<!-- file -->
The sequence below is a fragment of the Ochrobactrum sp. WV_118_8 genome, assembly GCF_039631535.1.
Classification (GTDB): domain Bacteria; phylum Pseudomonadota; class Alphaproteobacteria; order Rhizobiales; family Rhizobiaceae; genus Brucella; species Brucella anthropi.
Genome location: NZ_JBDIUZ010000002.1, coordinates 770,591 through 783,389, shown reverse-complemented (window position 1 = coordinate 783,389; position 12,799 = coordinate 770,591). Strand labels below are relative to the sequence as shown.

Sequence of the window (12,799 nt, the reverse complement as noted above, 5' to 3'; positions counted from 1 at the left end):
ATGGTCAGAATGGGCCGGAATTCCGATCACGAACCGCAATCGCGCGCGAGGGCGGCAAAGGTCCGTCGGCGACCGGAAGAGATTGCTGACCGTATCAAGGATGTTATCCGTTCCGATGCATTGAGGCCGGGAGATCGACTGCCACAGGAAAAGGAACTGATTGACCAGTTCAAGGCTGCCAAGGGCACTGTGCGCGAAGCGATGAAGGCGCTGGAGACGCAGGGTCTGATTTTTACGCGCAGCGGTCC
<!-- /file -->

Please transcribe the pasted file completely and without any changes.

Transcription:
The sequence below is a fragment of the Ochrobactrum sp. WV_118_8 genome, assembly GCF_039631535.1.
Classification (GTDB): domain Bacteria; phylum Pseudomonadota; class Alphaproteobacteria; order Rhizobiales; family Rhizobiaceae; genus Brucella; species Brucella anthropi.
Genome location: NZ_JBDIUZ010000002.1, coordinates 770,591 through 783,389, shown reverse-complemented (window position 1 = coordinate 783,389; position 12,799 = coordinate 770,591). Strand labels below are relative to the sequence as shown.

Sequence of the window (12,799 nt, the reverse complement as noted above, 5' to 3'; positions counted from 1 at the left end):
ATGGTCAGAATGGGCCGGAATTCCGATCACGAACCGCAATCGCGCGCGAGGGCGGCAAAGGTCCGTCGGCGACCGGAAGAGATTGCTGACCGTATCAAGGATGTTATCCGTTCCGATGCATTGAGGCCGGGAGATCGACTGCCACAGGAAAAGGAACTGATTGACCAGTTCAAGGCTGCCAAGGGCACTGTGCGCGAAGCGATGAAGGCGCTGGAGACGCAGGGTCTGATTTTTACGCGCAGCGGTCC